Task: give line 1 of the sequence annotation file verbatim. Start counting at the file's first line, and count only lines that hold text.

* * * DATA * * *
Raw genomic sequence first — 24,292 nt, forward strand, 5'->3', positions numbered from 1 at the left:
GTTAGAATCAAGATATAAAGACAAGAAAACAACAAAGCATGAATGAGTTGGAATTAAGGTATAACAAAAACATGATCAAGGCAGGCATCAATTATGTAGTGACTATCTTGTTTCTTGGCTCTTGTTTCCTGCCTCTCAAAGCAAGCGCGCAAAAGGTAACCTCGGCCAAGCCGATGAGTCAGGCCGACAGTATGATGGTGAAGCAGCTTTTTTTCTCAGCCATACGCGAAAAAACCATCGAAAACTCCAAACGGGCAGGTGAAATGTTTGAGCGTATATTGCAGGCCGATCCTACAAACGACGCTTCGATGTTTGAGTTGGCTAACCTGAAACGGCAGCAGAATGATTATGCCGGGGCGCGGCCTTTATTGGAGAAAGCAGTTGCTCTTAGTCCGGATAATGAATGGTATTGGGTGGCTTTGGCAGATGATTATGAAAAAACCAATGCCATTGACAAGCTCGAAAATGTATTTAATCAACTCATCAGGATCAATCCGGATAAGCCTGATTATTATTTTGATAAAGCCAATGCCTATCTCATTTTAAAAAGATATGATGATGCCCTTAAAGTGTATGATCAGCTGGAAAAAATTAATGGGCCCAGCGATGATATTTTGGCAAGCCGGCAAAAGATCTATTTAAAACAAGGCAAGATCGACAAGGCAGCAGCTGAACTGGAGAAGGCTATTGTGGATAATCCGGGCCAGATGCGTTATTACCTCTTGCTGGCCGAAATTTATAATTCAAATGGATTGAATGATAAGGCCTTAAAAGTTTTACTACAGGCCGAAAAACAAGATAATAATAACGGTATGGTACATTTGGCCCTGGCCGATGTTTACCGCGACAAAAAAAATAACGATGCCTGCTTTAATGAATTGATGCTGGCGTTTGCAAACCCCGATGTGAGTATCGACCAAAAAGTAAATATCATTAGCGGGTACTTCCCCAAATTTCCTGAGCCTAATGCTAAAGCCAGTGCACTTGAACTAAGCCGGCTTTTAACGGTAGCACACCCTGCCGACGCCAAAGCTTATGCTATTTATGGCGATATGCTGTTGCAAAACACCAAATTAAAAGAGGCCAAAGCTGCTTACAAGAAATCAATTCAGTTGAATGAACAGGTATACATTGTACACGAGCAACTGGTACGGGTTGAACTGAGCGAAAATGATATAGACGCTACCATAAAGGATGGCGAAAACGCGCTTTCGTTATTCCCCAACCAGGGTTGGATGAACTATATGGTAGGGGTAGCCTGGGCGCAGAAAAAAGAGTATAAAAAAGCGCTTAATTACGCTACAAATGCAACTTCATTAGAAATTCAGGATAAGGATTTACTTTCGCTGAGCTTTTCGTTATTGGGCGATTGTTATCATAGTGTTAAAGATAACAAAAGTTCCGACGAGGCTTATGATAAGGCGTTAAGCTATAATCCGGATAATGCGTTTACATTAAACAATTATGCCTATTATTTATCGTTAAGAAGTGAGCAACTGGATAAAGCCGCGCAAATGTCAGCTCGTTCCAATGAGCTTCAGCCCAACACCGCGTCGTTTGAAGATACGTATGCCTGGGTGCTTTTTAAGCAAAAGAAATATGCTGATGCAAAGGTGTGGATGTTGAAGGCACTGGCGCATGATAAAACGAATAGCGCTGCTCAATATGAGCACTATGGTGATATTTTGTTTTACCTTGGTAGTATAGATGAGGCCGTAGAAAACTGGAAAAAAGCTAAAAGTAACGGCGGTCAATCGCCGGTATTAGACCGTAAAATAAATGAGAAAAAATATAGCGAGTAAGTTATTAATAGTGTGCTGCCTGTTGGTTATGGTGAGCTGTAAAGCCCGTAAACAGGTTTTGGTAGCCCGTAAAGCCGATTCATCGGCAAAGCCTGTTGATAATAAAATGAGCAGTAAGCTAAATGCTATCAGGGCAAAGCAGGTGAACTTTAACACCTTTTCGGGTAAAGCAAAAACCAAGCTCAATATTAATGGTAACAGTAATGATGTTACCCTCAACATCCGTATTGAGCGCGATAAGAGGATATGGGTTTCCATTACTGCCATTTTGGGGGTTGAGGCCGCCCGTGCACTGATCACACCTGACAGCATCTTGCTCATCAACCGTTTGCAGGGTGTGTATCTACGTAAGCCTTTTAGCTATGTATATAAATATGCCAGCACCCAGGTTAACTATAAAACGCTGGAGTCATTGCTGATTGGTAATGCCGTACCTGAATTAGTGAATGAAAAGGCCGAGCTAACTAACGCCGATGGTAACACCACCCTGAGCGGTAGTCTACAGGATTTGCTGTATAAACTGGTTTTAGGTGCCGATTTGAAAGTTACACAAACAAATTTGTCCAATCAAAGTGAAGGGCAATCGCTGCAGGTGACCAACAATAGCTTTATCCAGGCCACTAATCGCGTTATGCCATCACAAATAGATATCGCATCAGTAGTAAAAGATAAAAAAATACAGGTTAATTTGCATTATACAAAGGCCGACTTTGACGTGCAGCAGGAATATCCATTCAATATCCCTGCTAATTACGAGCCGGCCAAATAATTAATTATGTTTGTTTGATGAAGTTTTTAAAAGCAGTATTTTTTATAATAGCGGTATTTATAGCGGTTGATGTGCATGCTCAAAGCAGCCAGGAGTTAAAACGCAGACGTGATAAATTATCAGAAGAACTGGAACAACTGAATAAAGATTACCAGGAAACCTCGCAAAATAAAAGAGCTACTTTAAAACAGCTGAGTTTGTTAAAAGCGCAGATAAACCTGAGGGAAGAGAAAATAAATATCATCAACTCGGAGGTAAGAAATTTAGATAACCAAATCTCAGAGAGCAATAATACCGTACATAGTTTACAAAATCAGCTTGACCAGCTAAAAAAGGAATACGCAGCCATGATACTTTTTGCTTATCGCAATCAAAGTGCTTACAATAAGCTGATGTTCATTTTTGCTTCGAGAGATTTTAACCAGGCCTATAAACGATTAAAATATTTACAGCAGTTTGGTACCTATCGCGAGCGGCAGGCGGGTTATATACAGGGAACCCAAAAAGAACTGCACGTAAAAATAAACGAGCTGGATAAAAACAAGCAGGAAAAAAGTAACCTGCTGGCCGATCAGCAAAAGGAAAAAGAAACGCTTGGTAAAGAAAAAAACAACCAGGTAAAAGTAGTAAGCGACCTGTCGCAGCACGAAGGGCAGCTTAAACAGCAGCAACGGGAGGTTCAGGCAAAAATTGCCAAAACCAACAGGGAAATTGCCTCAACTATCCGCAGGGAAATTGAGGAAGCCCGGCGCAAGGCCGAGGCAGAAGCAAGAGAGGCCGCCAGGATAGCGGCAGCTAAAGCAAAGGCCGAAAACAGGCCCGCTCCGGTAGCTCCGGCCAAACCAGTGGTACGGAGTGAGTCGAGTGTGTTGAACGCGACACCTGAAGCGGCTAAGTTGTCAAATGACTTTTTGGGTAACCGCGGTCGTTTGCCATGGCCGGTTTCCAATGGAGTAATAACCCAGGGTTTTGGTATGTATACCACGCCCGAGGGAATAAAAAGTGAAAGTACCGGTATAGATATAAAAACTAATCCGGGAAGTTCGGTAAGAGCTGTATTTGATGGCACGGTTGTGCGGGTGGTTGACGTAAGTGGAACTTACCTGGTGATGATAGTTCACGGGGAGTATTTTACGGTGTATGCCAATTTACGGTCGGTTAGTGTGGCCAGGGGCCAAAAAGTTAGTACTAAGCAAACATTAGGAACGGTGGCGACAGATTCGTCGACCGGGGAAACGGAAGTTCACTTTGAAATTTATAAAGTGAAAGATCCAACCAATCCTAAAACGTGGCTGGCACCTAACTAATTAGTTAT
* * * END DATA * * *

Raw genomic sequence first — 24,292 nt, forward strand, 5'->3', positions numbered from 1 at the left: